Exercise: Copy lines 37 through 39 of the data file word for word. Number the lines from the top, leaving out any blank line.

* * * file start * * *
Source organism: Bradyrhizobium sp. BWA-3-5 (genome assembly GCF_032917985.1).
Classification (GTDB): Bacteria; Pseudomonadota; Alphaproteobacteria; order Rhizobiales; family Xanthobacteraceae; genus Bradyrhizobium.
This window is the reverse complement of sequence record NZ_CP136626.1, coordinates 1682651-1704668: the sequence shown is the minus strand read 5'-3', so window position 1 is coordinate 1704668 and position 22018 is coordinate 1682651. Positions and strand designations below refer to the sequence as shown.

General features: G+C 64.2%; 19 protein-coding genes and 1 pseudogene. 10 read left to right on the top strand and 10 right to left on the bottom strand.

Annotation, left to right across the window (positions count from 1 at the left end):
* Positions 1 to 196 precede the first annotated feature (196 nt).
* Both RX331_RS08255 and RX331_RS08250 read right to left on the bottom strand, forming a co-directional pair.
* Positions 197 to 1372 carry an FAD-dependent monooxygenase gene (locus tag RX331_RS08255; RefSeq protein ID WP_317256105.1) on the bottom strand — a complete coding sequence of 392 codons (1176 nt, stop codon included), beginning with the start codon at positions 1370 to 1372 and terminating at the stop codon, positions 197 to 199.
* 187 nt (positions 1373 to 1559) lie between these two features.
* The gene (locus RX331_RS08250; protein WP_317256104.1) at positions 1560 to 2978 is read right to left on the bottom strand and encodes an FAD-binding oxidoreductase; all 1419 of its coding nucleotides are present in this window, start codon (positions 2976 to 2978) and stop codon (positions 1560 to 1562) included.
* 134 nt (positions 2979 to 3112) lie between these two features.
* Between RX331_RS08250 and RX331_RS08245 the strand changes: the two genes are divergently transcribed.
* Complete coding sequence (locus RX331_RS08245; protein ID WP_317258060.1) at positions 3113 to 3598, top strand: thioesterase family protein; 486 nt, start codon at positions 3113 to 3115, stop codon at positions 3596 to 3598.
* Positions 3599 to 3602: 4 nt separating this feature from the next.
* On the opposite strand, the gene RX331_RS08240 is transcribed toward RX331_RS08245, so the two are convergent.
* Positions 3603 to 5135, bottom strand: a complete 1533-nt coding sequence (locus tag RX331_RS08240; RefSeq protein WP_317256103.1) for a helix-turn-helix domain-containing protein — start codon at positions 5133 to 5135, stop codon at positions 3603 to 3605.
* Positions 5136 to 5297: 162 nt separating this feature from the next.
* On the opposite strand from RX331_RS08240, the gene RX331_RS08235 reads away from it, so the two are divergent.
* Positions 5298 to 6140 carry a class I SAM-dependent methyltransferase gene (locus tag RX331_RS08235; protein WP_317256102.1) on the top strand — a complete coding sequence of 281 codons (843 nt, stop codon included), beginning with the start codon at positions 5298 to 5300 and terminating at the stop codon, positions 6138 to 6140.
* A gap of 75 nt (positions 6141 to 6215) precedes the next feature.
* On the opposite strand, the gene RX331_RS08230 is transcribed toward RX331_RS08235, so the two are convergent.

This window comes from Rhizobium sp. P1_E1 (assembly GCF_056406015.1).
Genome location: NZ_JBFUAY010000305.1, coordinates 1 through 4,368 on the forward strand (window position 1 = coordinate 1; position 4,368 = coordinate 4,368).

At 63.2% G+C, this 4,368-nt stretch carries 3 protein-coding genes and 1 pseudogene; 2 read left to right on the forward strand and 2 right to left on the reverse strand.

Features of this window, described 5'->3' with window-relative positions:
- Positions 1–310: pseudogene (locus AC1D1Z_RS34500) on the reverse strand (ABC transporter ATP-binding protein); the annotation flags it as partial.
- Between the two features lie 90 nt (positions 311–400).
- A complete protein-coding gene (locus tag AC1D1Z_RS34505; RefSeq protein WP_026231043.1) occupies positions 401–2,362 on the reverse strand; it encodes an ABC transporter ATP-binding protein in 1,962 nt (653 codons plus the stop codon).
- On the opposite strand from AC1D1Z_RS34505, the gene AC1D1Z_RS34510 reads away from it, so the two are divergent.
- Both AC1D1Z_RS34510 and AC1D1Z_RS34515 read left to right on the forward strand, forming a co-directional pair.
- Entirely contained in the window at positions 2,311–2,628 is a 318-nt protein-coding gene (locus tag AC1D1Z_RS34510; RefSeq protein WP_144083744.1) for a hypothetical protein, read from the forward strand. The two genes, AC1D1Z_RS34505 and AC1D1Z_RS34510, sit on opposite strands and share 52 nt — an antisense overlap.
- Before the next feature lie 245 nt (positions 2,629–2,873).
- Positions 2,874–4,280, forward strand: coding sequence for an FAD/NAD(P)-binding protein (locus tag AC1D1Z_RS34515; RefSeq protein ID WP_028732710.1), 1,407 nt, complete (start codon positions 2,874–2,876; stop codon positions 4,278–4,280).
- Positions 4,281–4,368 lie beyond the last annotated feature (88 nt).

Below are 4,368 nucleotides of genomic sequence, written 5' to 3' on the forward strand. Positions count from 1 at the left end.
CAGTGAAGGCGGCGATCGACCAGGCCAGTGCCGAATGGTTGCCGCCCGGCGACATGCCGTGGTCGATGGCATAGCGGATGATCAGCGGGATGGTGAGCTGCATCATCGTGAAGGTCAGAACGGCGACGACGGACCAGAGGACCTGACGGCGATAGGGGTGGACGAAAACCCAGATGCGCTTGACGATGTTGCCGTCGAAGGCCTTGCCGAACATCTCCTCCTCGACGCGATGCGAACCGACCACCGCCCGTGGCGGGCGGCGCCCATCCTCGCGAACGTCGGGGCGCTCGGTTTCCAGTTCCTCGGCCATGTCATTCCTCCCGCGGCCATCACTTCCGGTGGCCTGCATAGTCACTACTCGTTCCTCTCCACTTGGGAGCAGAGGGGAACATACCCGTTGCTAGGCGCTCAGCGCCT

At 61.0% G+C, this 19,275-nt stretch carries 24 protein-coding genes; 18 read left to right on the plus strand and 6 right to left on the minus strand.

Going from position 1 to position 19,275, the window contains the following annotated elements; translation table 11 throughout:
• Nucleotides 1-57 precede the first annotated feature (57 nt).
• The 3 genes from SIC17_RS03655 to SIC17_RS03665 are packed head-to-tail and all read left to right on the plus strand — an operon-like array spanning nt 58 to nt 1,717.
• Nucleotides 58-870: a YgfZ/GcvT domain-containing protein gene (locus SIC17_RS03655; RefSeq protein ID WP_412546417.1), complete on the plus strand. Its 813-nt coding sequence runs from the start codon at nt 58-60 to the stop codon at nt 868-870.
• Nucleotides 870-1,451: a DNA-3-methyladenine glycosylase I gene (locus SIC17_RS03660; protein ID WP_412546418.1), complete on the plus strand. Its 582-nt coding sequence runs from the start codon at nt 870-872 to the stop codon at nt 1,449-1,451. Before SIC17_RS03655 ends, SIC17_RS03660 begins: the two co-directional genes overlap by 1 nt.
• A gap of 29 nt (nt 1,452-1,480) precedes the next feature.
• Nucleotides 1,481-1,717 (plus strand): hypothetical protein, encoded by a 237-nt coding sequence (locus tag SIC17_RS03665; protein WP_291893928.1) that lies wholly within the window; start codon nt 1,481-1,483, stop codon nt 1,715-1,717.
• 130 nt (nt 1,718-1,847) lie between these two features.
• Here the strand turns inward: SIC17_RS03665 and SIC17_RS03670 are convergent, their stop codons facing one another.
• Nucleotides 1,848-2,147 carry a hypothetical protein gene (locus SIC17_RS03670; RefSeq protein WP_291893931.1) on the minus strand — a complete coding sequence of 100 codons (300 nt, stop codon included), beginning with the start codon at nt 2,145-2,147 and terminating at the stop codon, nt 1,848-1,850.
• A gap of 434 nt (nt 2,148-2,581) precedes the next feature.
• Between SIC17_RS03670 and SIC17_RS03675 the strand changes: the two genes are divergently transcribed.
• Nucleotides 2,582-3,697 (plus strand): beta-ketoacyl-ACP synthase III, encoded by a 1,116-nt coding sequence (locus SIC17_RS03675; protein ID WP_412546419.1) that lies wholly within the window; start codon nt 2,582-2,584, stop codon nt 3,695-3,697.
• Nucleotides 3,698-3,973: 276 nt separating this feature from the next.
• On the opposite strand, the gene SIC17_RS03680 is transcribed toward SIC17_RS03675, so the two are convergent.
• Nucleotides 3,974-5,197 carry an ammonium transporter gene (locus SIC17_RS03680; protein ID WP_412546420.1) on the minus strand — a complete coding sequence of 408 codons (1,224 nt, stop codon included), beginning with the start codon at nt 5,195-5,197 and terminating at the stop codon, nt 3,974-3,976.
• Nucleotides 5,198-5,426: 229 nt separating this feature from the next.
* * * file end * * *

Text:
At 61.0% G+C, this 19,275-nt stretch carries 24 protein-coding genes; 18 read left to right on the plus strand and 6 right to left on the minus strand.

Going from position 1 to position 19,275, the window contains the following annotated elements; translation table 11 throughout:
• Nucleotides 1-57 precede the first annotated feature (57 nt).